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Baby Boomers, Gen X, Millennials define being healthy differently

Family, including children (7-11) sitting at table in garden, toasting with orange juice and smiling

Family, including children (7-11) sitting at table in garden, toasting with orange juice and smiling Purchase photo reprints »

Kids these days — they’re just not as healthy as we are, or our parents were.

That’s generally the sentiment of 1,800 people surveyed this spring by Harris Interactive for a study commissioned by Aetna. The Hartford-based health insurance company is in the midst of a major marketing campaign aimed at health awareness and individuality as it tries to sell people individual health insurance plans.

The study asked people age 25 to 64 which generation is the healthiest. Forty-five percent said their own generation has that distinction, 32 percent said it was their parents’ generation, and 23 percent said it was a younger generation.

In the Baby Boomers category, the study included only those who have not yet reached the Medicare eligibility age of 65: those 49 to 64 years old. Gen X was defined in the study as people 37 to 48, and Millennials were defined as people 25 to 36.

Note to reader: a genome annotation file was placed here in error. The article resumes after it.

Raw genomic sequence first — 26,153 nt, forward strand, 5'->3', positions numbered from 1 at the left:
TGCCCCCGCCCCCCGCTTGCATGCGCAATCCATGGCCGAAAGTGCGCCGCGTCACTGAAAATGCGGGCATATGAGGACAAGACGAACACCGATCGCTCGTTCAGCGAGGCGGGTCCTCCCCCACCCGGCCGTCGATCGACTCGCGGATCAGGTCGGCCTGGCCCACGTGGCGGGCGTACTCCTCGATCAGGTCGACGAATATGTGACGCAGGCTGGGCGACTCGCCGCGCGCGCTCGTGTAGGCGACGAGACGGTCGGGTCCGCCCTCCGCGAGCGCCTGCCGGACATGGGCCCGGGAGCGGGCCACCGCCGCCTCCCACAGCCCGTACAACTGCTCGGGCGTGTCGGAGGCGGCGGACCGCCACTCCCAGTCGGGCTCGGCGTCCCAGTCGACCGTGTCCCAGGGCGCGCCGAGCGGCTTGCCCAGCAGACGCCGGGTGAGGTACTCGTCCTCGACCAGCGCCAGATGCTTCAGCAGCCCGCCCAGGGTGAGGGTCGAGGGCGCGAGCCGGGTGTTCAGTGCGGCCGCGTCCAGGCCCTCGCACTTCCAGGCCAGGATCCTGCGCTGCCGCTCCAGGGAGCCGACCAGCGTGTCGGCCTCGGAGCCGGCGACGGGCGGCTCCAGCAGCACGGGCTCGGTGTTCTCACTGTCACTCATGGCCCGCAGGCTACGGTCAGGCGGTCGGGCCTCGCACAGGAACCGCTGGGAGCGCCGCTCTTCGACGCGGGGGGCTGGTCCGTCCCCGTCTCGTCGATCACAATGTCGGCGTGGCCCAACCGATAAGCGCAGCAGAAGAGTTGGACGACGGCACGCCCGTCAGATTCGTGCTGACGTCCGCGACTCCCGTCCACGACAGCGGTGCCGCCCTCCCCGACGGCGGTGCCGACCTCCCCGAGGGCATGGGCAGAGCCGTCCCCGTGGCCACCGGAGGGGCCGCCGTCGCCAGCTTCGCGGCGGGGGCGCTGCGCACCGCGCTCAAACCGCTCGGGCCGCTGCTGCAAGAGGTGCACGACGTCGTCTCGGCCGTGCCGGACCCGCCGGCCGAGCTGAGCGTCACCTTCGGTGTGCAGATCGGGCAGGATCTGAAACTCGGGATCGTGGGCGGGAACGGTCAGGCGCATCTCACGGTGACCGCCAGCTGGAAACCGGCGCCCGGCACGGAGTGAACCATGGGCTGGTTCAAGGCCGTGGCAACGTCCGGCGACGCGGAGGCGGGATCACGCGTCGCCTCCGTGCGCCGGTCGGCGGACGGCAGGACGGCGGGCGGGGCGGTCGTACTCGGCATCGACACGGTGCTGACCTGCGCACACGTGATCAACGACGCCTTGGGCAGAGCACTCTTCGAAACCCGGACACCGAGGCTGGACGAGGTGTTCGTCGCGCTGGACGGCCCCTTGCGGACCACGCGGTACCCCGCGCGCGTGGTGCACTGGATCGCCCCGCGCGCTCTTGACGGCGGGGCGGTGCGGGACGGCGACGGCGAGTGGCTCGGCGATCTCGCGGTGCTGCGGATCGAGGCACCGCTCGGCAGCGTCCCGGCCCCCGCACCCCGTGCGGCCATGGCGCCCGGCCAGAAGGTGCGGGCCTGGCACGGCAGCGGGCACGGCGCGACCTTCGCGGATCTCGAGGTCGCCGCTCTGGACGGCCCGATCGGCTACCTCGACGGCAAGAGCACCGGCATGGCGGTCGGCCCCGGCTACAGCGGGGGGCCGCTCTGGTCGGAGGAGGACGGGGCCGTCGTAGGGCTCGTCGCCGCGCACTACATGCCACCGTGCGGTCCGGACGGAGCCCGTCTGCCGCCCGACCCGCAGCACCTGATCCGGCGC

Twice as many Boomers than either Generation X or Millennials defined “being healthy” as getting recommended medical screenings and checkups.

Asked if being healthy means good eating habits, the following agreed: 24 percent of Millennials, 14 percent of Generation X, and 12 percent of Baby Boomers.

Asked if it meant regular physical activity, the following agreed: 22 percent of Millennials, 14 percent of Generation X, and 12 percent of Baby Boomers.

Stress can lead to drinking alcohol and eating unhealthy food. The following said they reach for alcohol when stressed: 37 percent of Millennials, 23 percent of Generation X and 16 percent of Boomers. The following said they snack on unhealthy food when dealing with stress: 51 percent of Millennials, 48 percent of Generation X and 36 percent of Baby Boomers.

— THE HARTFORD COURANT (MCT)

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